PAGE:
QUEERSTIONS: What Does it Mean When There is an Asterisk After the Word “Trans?”

Local experts answer the LGBT community-centric questions you’ve always wondered about, but never got around to asking. Today, trans advocate, educator and star of web series A Man Who Takes the Place Of AJ Young explains why you sometimes see an asterisk after the word “trans.”

why is there an asterisk after the word trans?

Short answer: When there is an asterisk after the word trans* it indicates that the author is using the word as an umbrella term for the wider community of people who don’t fit neatly into the gender binary of man and woman. By adding the * they are also including people who identity as Two-spirit,  cross-dressers, genderqueer, non-binary/gender non-conforming, agender, gender fluid, to name just a few possibilities.

Background: In the context of Boolean operators (those words such as AND, OR, NEAR that we used to search the Internet before Google got so dang smart), an asterisk functioned as a truncation. Placing an asterisk after a prefix would retrieve results containing any words that began with that prefix. So by typing in “trans*” one might receive results including transgender and transsexual, but also transportation, transparency, and transpose. The transgender community adopted this truncation symbol as a shorthand so people would know when trans was being used as an umbrella term for the larger gender non-conforming community—rather than the more specific transsexual or transgender when used to denote a particular identity (someone who identifies as a gender different than what is assumed based on their assigned sex at birth)—without having to list out all the identities they wanted to include or discuss.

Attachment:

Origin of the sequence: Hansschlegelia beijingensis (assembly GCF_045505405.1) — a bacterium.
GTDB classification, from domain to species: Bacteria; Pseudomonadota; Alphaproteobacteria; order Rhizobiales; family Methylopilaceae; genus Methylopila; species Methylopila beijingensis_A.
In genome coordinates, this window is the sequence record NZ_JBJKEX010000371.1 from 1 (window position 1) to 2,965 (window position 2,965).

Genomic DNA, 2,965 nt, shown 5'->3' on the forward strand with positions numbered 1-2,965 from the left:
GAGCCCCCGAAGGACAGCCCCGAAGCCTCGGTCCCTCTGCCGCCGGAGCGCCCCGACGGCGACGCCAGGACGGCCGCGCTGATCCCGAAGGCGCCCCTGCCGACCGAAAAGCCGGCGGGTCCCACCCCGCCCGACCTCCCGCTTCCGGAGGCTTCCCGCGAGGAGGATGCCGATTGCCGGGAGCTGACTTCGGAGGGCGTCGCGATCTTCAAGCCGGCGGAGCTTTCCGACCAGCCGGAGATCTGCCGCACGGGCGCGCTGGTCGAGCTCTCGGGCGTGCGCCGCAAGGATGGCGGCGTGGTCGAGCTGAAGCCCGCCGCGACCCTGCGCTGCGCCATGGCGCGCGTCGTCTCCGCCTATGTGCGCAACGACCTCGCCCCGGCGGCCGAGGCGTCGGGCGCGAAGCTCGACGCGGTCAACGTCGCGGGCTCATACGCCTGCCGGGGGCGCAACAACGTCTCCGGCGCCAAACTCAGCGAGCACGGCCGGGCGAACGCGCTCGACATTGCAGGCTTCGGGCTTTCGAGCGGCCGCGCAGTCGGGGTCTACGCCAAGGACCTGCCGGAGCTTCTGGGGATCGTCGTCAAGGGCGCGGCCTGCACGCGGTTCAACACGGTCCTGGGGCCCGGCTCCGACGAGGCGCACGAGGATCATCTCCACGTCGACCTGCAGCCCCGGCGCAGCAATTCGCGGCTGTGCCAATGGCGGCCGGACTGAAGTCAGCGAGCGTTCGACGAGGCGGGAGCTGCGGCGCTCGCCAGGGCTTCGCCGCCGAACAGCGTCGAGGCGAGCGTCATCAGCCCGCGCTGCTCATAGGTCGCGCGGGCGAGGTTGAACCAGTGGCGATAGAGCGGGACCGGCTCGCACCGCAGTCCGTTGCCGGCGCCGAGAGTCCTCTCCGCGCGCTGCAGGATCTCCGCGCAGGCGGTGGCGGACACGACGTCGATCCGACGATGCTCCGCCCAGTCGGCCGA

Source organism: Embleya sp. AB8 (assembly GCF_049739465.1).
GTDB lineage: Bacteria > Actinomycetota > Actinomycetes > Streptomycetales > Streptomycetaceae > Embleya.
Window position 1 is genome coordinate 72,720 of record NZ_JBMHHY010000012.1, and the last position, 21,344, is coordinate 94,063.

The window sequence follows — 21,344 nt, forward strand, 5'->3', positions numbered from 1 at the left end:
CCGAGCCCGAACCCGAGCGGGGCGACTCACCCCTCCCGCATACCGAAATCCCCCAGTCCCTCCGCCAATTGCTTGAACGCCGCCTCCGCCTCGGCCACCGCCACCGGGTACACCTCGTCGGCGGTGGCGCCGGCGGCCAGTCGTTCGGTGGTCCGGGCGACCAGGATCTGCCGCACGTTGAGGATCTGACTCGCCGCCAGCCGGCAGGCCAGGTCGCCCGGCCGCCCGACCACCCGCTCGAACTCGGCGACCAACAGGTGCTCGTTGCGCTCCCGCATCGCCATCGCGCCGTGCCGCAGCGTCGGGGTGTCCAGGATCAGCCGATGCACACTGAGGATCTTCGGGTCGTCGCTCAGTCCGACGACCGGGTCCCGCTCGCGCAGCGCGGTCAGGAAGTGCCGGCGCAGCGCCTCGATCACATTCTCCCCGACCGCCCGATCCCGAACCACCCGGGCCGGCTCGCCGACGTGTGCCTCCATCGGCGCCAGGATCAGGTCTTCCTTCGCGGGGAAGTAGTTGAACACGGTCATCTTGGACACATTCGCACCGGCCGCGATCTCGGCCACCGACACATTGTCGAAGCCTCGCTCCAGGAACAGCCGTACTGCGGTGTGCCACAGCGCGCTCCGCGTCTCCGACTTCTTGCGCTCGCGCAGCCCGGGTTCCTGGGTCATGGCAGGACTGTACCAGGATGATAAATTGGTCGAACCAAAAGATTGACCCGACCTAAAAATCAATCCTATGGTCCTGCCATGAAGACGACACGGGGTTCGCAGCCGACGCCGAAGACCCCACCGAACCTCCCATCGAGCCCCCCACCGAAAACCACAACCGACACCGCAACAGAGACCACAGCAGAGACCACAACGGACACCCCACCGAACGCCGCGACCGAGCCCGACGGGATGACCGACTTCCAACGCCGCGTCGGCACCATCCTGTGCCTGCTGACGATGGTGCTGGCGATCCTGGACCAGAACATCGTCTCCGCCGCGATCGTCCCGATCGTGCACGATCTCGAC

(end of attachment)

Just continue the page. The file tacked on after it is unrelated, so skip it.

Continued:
It’s important to note, though, that not everyone who uses trans* as an umbrella term includes all the same identities under the umbrella. There are debates both within and outside of the trans* community about who gets included. For example, feminine cisgender men and masculine cisgender women are sometimes included because their gender expression of masculinity and femininity does not fit with the normative expectations of their gender identity (masculine men and feminine women), but because their gender identity and their biological sex assigned at birth “match” they are sometimes excluded.

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